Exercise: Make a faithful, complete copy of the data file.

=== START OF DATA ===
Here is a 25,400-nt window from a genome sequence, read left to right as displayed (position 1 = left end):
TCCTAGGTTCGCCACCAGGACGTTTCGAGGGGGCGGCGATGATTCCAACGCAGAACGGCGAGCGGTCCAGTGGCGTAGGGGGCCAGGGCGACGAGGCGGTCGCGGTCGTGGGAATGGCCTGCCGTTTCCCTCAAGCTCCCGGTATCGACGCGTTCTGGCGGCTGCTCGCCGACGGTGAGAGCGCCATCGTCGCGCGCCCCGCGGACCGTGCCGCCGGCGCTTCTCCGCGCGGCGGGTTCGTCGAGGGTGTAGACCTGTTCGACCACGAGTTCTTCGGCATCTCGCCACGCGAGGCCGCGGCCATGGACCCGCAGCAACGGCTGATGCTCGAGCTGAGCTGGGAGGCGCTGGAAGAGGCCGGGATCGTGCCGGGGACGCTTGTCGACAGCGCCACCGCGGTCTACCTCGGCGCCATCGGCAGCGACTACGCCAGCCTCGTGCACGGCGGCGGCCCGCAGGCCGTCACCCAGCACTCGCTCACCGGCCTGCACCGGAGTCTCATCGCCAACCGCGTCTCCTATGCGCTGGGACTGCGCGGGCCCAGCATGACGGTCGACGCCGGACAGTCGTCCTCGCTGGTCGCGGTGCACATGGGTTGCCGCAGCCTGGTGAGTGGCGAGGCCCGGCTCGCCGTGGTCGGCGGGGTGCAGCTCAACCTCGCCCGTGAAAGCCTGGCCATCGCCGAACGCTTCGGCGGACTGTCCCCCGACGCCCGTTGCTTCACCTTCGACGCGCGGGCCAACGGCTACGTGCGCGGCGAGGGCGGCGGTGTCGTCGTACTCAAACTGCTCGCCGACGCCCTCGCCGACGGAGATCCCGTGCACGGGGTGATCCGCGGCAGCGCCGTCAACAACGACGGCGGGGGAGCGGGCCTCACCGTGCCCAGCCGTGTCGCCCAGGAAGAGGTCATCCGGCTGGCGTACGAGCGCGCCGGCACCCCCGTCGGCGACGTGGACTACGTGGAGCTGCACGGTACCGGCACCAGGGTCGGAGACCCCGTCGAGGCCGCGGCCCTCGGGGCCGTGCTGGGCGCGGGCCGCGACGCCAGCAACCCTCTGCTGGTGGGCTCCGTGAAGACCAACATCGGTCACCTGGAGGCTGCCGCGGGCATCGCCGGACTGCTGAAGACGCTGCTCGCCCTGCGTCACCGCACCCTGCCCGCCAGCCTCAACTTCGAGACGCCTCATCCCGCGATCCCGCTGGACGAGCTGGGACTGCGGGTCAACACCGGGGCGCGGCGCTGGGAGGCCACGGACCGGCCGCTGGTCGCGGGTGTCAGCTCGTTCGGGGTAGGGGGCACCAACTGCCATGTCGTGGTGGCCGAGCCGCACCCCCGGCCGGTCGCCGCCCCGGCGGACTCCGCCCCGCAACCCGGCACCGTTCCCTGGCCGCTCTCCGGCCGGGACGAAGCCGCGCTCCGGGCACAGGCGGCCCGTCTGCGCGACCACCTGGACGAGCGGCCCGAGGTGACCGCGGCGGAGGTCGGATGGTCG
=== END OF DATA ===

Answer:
Here is a 25,400-nt window from a genome sequence, read left to right as displayed (position 1 = left end):
TCCTAGGTTCGCCACCAGGACGTTTCGAGGGGGCGGCGATGATTCCAACGCAGAACGGCGAGCGGTCCAGTGGCGTAGGGGGCCAGGGCGACGAGGCGGTCGCGGTCGTGGGAATGGCCTGCCGTTTCCCTCAAGCTCCCGGTATCGACGCGTTCTGGCGGCTGCTCGCCGACGGTGAGAGCGCCATCGTCGCGCGCCCCGCGGACCGTGCCGCCGGCGCTTCTCCGCGCGGCGGGTTCGTCGAGGGTGTAGACCTGTTCGACCACGAGTTCTTCGGCATCTCGCCACGCGAGGCCGCGGCCATGGACCCGCAGCAACGGCTGATGCTCGAGCTGAGCTGGGAGGCGCTGGAAGAGGCCGGGATCGTGCCGGGGACGCTTGTCGACAGCGCCACCGCGGTCTACCTCGGCGCCATCGGCAGCGACTACGCCAGCCTCGTGCACGGCGGCGGCCCGCAGGCCGTCACCCAGCACTCGCTCACCGGCCTGCACCGGAGTCTCATCGCCAACCGCGTCTCCTATGCGCTGGGACTGCGCGGGCCCAGCATGACGGTCGACGCCGGACAGTCGTCCTCGCTGGTCGCGGTGCACATGGGTTGCCGCAGCCTGGTGAGTGGCGAGGCCCGGCTCGCCGTGGTCGGCGGGGTGCAGCTCAACCTCGCCCGTGAAAGCCTGGCCATCGCCGAACGCTTCGGCGGACTGTCCCCCGACGCCCGTTGCTTCACCTTCGACGCGCGGGCCAACGGCTACGTGCGCGGCGAGGGCGGCGGTGTCGTCGTACTCAAACTGCTCGCCGACGCCCTCGCCGACGGAGATCCCGTGCACGGGGTGATCCGCGGCAGCGCCGTCAACAACGACGGCGGGGGAGCGGGCCTCACCGTGCCCAGCCGTGTCGCCCAGGAAGAGGTCATCCGGCTGGCGTACGAGCGCGCCGGCACCCCCGTCGGCGACGTGGACTACGTGGAGCTGCACGGTACCGGCACCAGGGTCGGAGACCCCGTCGAGGCCGCGGCCCTCGGGGCCGTGCTGGGCGCGGGCCGCGACGCCAGCAACCCTCTGCTGGTGGGCTCCGTGAAGACCAACATCGGTCACCTGGAGGCTGCCGCGGGCATCGCCGGACTGCTGAAGACGCTGCTCGCCCTGCGTCACCGCACCCTGCCCGCCAGCCTCAACTTCGAGACGCCTCATCCCGCGATCCCGCTGGACGAGCTGGGACTGCGGGTCAACACCGGGGCGCGGCGCTGGGAGGCCACGGACCGGCCGCTGGTCGCGGGTGTCAGCTCGTTCGGGGTAGGGGGCACCAACTGCCATGTCGTGGTGGCCGAGCCGCACCCCCGGCCGGTCGCCGCCCCGGCGGACTCCGCCCCGCAACCCGGCACCGTTCCCTGGCCGCTCTCCGGCCGGGACGAAGCCGCGCTCCGGGCACAGGCGGCCCGTCTGCGCGACCACCTGGACGAGCGGCCCGAGGTGACCGCGGCGGAGGTCGGATGGTCG